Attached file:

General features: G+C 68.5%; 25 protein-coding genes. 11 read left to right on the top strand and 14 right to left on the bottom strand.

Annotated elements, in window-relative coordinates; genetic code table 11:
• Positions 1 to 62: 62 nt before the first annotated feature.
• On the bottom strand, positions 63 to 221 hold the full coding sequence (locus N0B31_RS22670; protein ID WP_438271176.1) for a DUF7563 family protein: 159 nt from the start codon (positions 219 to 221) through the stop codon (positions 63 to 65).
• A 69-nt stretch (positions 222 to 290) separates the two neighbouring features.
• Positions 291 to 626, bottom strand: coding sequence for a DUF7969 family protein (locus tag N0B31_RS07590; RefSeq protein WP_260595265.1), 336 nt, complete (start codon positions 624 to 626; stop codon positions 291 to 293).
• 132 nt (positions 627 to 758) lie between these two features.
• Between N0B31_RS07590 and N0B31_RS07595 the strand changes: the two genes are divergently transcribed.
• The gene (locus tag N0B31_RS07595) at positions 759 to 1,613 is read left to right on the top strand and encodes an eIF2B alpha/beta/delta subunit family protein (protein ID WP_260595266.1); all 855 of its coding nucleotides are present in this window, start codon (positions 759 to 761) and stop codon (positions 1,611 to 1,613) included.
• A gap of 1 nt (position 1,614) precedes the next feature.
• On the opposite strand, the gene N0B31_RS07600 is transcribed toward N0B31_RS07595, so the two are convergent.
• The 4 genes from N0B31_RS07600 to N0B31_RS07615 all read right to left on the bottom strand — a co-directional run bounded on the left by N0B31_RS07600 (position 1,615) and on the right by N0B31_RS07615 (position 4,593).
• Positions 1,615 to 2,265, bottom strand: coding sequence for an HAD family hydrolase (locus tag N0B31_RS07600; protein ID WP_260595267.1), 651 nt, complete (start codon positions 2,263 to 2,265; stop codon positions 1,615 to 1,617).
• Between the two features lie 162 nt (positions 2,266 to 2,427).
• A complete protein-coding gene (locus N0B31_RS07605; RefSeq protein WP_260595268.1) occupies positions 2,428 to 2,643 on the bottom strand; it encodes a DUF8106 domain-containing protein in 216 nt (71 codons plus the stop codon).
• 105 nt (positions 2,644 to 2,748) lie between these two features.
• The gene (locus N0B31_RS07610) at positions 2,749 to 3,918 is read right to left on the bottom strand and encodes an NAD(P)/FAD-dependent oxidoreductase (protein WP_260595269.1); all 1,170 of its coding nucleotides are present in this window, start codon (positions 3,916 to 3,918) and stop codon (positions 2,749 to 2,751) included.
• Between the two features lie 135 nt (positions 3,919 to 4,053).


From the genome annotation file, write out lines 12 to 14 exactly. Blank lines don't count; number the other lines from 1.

• The 4 genes from N0B31_RS07600 to N0B31_RS07615 all read right to left on the bottom strand — a co-directional run bounded on the left by N0B31_RS07600 (position 1,615) and on the right by N0B31_RS07615 (position 4,593).
• Positions 1,615 to 2,265, bottom strand: coding sequence for an HAD family hydrolase (locus tag N0B31_RS07600; protein ID WP_260595267.1), 651 nt, complete (start codon positions 2,263 to 2,265; stop codon positions 1,615 to 1,617).
• Between the two features lie 162 nt (positions 2,266 to 2,427).